What happens next in the oil market depends on how quickly and completely the global economy emerges from lockdown, and whether the recessionary hit lingers through the rest of this year and into 2021.
The OPEC+ deal, finalised on Sunday, envisages production cuts of 9.7 million bpd in May and June, with the cuts tapering through the rest of 2020, 2021 and the first quarter of 2022.
It assumes further reductions will come about as a result of price-driven cuts to the output of the United States and other major oil producers not formally associated with the deal.
Even so, inventories of crude and refined products will start at a very high level, which will take months to whittle away, assuming consumption returns to near-normal quickly.
The bigger question is how much economic output and petroleum consumption will be lost permanently in the second half of the year and into 2021 as a result of the recession.
Some businesses will re-open and return to near-normal rapidly once the lockdown ends, but others will operate at severely reduced capacity, and some will not re-open at all.
Millions of employees have been furloughed and could return to their old jobs quickly, but millions more have become unemployed and may not find new work for some time.
In the face of the largest economic shock since before World War Two, businesses and households are moving to reduce non-essential spending and conserve cash.
But the second and third-round effects of that cash conservation imply a very large hit to aggregate demand and oil consumption which will persist through the rest of the year and into 2021.
Following the standard prescription of economist John Maynard Keynes, governments and central banks can use a combination of fiscal and monetary policies to make up the deficit in demand and jumpstart the economy.
But even Keynesian stimulus will take time to fill the demand gap and return petroleum consumption to something like near normal.
U.S. petroleum consumption has fallen by around one-third over the last four weeks as the coronavirus epidemic and lockdowns have brought much of the economy to a halt.
The volume of petroleum products supplied to the domestic market was just 13.8 million barrels per day (bpd) in the week ending April 10, down from 21.5 million bpd in the week ending March 13.
The sudden slump in petroleum consumption, as factories, retailers and offices are shuttered and transportation systems close, has no parallel in the history of the oil industry.
Consumption has fallen most severely for jet fuel (-73%) and gasoline (-48%) but middle distillates such as diesel have also been hit (-31%) and even propane and propylene are off (-29%).
U.S. refineries have so far reduced crude processing by around 3.2 million bpd or 20%, causing crude stocks to surge, but even that has not been enough to prevent a build up of unused fuels.
Total stocks of crude oil and petroleum products, excluding the strategic petroleum reserve, have surged by almost 84 million barrels over the last four weeks, according to the U.S. Energy Information Administration (EIA).
The last three weeks have seen consecutive increases of 21 million barrels, 33 million barrels and 27 million barrels, three of the five largest weekly rises since the data began in 1990.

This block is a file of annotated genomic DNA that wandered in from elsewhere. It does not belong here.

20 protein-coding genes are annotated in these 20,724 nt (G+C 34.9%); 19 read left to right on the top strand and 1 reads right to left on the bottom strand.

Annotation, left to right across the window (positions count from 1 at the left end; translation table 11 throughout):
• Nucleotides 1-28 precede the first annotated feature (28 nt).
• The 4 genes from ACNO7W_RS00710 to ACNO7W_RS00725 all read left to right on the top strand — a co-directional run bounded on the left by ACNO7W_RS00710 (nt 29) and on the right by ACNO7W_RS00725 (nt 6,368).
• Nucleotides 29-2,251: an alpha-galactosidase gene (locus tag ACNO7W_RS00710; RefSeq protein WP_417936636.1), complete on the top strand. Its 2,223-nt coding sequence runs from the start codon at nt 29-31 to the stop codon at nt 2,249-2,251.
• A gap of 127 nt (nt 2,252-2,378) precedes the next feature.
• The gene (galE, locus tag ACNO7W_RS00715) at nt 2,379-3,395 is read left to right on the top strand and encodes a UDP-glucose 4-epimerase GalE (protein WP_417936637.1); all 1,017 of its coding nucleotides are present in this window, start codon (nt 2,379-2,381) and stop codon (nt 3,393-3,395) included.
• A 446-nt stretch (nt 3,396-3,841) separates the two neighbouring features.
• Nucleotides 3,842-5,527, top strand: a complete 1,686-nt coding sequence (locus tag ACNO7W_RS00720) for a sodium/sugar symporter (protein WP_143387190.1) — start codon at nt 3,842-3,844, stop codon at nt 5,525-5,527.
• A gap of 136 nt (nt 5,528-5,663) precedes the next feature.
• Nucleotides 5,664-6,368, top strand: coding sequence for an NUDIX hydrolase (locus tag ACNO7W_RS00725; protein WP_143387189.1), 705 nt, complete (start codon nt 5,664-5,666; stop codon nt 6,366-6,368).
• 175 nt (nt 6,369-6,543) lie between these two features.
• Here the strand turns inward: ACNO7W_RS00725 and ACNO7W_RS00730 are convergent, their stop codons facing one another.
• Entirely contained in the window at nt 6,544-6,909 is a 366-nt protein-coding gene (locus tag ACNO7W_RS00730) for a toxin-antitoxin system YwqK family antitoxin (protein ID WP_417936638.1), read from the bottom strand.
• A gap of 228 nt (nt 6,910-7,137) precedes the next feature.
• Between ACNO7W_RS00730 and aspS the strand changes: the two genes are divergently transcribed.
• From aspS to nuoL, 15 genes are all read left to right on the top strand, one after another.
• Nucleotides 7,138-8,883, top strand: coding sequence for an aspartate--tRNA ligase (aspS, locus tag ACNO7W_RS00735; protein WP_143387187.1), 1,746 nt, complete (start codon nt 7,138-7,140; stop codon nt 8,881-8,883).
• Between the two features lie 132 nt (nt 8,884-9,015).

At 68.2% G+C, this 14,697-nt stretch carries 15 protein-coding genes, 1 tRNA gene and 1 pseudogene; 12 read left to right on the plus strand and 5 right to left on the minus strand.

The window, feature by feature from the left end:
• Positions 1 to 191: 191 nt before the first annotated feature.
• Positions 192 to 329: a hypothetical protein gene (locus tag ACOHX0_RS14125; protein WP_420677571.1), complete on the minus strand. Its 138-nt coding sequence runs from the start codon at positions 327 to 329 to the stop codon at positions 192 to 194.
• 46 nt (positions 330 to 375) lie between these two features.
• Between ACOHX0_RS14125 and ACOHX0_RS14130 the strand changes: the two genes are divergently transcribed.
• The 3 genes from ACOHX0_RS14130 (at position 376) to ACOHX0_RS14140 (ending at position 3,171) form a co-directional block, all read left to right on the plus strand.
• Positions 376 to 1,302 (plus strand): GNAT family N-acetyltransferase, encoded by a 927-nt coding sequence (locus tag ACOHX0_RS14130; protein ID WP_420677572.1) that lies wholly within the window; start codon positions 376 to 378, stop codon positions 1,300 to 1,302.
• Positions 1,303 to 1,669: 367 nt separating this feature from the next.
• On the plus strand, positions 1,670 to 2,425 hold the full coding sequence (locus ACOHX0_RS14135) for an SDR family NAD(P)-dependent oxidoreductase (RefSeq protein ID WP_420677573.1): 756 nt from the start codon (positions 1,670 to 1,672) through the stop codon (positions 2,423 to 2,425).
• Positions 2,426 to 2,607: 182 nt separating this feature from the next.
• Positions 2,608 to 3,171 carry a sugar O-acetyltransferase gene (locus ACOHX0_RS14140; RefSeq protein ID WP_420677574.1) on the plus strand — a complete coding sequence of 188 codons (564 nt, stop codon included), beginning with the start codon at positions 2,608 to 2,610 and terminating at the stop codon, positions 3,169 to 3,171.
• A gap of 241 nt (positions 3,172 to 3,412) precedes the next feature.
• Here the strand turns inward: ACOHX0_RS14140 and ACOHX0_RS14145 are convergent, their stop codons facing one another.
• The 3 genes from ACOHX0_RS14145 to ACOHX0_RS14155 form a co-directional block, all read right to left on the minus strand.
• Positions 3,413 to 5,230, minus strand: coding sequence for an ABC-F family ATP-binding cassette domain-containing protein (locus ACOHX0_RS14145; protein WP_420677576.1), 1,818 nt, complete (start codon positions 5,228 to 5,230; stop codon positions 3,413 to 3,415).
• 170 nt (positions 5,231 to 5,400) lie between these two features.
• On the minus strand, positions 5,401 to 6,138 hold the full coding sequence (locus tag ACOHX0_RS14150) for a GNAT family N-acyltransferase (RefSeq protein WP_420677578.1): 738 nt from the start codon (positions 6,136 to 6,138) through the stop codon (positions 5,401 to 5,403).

The 1.34 billion barrels of crude and petroleum products in storage, excluding stocks held in the strategic petroleum reserve, are a record for the time of year (“Weekly petroleum status report”, EIA, April 15).
Similar reductions in oil consumption are likely to be occurring across the other advanced economies, though data for other economies in North America, Europe and Asia will only become available much later.
Britain’s Office for Budget Responsibility, the government’s independent fiscal monitor, has estimated the country’s output could fall by 35% in the second quarter of 2020.
The estimated reduction in Britain’s output is broadly similar to the reported reduction in U.S. petroleum consumption and suggests oil use across the entire OECD could be down by a third this quarter.
OECD consumption is around 48 million bpd so a one-third reduction translates into the loss of 16 million bpd from the advanced economies alone.
Non-OECD economies consume a further 52 million bpd. Consumption losses there are harder to measure, though probably smaller in percentage terms, since many simply cannot afford to lockdown completely.
But if non-OECD economies see consumption decline by 20% or 10 million bpd, a conservative estimate, then total OECD and non-OECD losses could be as high as 26 million bpd.
The implication is that global oil storage has been filling at around 100 million barrels every four days, which is clearly unsustainable for any extended period.
Emerging storage and logistics constraints have sent prices for physical crude and products such as gasoline and diesel tumbling to massive discounts compared with prices for future deliveries.
In this context, production limits announced on Sunday by the enlarged OPEC+ group of oil exporters, led by Saudi Arabia and Russia, should slow the accumulation of inventories and push back the storage wall.
The production accord ended the volume war between the world’s two largest oil exporters and came after strong political pressure from the White House.
But production cuts had become inevitable, with exporters struggling to find buyers willing and able to purchase extra barrels, forcing them to sell to middlemen able to put the crude into immediate storage.
The OPEC+ deal provides a face-saving end to an output battle which produced only losers and no winners, except middlemen with access to tank farms and floating storage.